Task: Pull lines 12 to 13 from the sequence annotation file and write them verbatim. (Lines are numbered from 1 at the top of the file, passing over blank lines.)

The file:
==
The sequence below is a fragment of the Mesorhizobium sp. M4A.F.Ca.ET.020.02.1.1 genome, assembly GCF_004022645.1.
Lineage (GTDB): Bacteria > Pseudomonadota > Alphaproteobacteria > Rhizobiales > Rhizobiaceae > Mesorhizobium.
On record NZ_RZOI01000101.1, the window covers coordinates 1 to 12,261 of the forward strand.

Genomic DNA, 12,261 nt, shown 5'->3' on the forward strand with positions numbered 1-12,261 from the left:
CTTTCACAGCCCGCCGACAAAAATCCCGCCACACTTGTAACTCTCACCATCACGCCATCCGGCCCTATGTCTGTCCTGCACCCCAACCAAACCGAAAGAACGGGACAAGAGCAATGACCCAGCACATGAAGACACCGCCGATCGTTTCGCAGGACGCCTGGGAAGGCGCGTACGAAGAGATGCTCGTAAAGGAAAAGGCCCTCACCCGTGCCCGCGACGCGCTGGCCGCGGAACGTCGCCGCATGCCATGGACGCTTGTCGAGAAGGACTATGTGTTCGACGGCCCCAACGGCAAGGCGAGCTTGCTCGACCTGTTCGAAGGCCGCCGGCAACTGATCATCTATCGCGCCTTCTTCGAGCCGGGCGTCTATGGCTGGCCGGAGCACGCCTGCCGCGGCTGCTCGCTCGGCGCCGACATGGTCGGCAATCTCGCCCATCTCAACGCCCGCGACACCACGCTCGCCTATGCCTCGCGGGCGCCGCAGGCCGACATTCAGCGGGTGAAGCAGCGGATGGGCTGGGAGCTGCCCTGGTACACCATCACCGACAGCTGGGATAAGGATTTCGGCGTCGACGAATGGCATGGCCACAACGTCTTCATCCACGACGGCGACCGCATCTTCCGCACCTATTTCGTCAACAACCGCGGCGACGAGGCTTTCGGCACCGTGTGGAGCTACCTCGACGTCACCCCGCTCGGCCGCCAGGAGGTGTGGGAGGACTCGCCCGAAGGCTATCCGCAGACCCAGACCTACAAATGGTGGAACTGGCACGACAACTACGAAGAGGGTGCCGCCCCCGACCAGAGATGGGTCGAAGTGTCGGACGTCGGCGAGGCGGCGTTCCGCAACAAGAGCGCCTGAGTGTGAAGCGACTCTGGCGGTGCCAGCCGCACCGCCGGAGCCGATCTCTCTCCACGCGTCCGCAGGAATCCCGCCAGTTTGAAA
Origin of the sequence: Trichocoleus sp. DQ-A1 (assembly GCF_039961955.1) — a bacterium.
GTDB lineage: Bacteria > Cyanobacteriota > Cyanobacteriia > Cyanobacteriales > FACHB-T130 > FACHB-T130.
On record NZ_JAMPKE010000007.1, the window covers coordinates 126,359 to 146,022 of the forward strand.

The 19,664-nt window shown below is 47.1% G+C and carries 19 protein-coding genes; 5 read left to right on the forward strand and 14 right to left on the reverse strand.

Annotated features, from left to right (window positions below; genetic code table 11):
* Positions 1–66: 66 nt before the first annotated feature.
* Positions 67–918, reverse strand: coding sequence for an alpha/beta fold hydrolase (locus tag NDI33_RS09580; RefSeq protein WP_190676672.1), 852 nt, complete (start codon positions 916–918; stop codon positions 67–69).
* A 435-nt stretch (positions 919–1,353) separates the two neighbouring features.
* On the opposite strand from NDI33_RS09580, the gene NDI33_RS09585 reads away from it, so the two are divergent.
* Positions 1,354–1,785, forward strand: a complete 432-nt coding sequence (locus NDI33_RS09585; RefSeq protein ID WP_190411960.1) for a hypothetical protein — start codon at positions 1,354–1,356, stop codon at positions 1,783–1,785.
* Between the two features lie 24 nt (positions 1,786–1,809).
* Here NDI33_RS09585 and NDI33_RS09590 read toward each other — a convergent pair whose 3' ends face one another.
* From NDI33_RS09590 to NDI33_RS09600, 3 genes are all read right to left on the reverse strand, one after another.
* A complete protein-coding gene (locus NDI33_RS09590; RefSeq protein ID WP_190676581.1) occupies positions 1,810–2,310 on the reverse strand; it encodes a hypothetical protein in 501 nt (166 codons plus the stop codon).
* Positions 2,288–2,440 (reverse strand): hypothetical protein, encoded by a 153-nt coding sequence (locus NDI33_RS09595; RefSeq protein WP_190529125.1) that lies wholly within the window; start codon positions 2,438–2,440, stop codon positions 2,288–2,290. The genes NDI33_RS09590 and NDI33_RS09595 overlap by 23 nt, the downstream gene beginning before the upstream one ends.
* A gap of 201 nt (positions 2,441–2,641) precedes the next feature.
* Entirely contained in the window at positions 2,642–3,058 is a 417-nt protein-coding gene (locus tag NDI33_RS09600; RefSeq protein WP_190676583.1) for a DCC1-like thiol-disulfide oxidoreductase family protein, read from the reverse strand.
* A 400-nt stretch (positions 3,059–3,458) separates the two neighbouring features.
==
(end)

* Positions 67–918, reverse strand: coding sequence for an alpha/beta fold hydrolase (locus tag NDI33_RS09580; RefSeq protein WP_190676672.1), 852 nt, complete (start codon positions 916–918; stop codon positions 67–69).
* A 435-nt stretch (positions 919–1,353) separates the two neighbouring features.